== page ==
WALSHY FIRE STATED THAT “JAMAICAN ARTISTS ARE ON THE VERGE OF CREATING A NEW GENRE” IN A RECENT INTERVIEW. THIS CLAIM WARRANTED FURTHER EXPLORATION SO WE WENT IN ON THE NEW MUSIC OF JAMAICA.
Before analyzing today’s music we reviewed the many genres that Jamaica has created. That amazing history includes Mento, Ska, Rock Steady, Reggae, Dub, and Dancehall. Reggae sub-genres Nyahbingi, lover’s rock, and rub-a-dub are also popular styles.
There was a peak in dancehall popularity in the early 2000s followed by a decline in quality reggae. At that time vinyl formats transitioned to the CD. Then CDs went out and digital downloads came in. As a result, DJs started using laptops to play music and consumers turned to personal electronics. This transitional period subsequently led to what we call the reggae revival.
The current global dancehall and reggae revival movements are creating genre-bending trends. Artists like Protoje, Chronixx, Kabaka Pyramid, Jesse Royal, Damian Marley, Lila Ike, and Koffee are synonymous with such trends.
Based on our analysis there either is a new emerging genre, or the concept of genres is simply dead. Distinctions between genres have become blurred and young audiences around the world are embracing that change.
In this episode’s main Segment catch an interview with Jamaica Music Conference founder and CEO, Kwasi Bonsu. The 7th annual conference featured panel discussions, workshops, artist showcases, special events, exhibits and more. Kwasi recaps this year’s JMC and highlights his favorite moments.
Results from the JARIA honors. Mortimer dominates, beating Koffee and Lila Ike.
Steppa Riddim released by Gargamel.
“Down and Out” by Ras Fraser Jr
Runkus – $$$ (Money)
Sean Pipa & Boomerang promotions out of the clash game.
This episode starts with early rocksteady then goes back in time to original vintage ska.
For those who are not familiar with ska, I will attempt to give you a brief history. Ska music originated in Jamaica in the 1950s and became popular in the 1960s. When you listen to ska lyrics and melodies you must keep a few things in mind:
Ska had an uptempo beat for dancing and required very energetic dance moves. It’s based on Mento (Jamaican folk music) and Caribbean Calypso mixed with classic American R&B.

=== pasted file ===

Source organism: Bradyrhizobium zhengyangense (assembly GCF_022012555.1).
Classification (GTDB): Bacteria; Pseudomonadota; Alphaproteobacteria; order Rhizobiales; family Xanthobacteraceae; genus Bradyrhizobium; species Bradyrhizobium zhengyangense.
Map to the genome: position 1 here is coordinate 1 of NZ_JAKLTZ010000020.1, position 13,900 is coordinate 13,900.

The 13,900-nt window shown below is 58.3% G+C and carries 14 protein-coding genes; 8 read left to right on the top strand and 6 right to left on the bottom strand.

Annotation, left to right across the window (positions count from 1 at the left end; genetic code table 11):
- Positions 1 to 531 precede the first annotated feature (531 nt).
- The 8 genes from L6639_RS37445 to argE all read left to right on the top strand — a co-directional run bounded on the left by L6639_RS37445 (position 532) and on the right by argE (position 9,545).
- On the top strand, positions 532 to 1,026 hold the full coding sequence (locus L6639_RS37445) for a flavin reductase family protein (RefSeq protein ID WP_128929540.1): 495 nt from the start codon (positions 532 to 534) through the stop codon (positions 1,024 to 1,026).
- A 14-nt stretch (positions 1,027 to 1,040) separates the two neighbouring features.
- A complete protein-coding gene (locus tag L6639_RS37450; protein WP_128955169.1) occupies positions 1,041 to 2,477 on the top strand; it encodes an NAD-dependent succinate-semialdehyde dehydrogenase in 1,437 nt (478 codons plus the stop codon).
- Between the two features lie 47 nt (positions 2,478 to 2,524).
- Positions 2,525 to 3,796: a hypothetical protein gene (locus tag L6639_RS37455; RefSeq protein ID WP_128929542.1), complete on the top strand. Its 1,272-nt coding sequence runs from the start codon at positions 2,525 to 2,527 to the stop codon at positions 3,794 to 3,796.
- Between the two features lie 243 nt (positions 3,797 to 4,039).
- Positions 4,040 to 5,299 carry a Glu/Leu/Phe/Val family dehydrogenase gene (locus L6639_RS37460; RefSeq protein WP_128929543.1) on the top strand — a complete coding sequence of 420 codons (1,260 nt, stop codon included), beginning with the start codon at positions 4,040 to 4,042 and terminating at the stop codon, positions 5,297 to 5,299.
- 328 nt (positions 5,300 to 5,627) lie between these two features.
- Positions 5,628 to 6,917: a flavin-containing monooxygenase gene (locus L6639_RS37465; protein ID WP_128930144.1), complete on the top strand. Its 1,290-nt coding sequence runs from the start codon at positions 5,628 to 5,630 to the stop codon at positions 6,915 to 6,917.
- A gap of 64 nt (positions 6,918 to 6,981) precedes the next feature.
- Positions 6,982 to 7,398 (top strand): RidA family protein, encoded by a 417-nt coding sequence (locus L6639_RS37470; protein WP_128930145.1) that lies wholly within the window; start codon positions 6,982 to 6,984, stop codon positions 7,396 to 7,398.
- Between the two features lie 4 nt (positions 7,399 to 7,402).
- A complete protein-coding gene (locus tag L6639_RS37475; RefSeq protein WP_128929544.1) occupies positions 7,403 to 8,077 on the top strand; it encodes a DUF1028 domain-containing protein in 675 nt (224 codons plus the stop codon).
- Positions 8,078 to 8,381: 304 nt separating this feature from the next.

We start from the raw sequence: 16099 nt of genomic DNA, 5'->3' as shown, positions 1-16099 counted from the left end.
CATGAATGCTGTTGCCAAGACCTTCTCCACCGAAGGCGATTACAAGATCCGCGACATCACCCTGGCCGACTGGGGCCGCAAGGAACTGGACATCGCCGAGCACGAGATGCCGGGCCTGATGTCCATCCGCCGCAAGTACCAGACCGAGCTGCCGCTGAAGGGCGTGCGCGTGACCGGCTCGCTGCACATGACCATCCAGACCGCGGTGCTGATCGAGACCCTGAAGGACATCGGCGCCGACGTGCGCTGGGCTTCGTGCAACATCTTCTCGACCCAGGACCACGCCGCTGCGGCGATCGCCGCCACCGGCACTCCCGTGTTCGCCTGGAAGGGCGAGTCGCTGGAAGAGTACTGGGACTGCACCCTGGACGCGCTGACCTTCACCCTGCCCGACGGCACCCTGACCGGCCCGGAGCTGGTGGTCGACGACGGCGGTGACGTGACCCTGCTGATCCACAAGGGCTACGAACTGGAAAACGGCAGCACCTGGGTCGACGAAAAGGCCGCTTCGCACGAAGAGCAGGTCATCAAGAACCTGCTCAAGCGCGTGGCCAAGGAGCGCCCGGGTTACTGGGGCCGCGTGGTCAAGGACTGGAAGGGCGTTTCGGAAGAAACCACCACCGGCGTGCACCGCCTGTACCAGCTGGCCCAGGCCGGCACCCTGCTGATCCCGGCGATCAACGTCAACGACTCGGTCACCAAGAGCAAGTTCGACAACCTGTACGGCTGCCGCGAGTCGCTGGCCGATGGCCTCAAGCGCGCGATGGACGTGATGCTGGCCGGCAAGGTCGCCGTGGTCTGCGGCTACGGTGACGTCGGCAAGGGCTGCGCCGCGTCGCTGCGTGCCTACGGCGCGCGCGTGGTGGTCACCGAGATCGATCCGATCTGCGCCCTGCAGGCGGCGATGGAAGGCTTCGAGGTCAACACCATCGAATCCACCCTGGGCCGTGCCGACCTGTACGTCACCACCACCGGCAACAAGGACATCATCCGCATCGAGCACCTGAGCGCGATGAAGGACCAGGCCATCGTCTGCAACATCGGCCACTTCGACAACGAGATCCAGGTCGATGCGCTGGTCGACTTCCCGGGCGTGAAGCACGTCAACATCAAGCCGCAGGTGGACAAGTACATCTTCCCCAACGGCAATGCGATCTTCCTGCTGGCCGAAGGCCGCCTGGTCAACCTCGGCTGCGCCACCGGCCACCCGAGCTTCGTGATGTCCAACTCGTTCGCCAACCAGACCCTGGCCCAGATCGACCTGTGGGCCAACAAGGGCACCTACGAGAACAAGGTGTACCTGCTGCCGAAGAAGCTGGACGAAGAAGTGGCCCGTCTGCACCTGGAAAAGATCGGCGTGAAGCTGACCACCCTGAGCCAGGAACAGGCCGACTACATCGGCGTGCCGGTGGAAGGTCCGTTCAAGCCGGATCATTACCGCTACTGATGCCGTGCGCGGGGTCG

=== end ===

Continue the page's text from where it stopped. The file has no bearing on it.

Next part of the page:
Jamaica gained independence from Great Britain in 1962 with ska as the soundtrack. This music is the island’s 1st true ‘pop’ genre and there is a sense of new national pride in some of the lyrics.
An influx of youth moved from outlying areas of the island to Kingston to look for work. Unable to make a living, many teens resorted to illegal activities. This set the stage for what became known as the “rude boy” subculture, another major source of lyrics in early ska.
In the late 1960s the pace of the ska beat slowed down and a new, slower genre called rocksteady emerged. Rocksteady only remained popular from 1966 to 1968. Then reggae music hit the town and spread like wildfire.
Ska caught on in the British market from 1960 to 1967. Many British ska record labels popped up on the scene releasing music that featured Jamaican artists and musicians. The skinhead and punk communities also embraced the music. Ska experienced a revival with a second wave of popularity driven by UK bands in the 1970s. Traditional ska transformed with the hard edge of punk rock among other influences.
The third wave of popularity began in the 1980s and continued into the 1990s. By then most continents had a growing ska presence. Ska bands such as No Doubt, Sublime, and Fishbone led the way in the United States and had major commercial success.
Known as Jamaica’s Song Bird and the Prince of Lovers Rock, who is more deserving of a tribute than Sanchez?
Love songs are back again | Reggae Lover Podcast Best of Sanchez mix.
If you’re into reggae music and of a certain age, then Sanchez is probably one of your favorite singers. With a hit-making career that began in the 1980s with a cover of “Lady in Red,” this singer has done it all musically and maintained a classy image throughout. His R&B covers can erase all former knowledge of the original songs.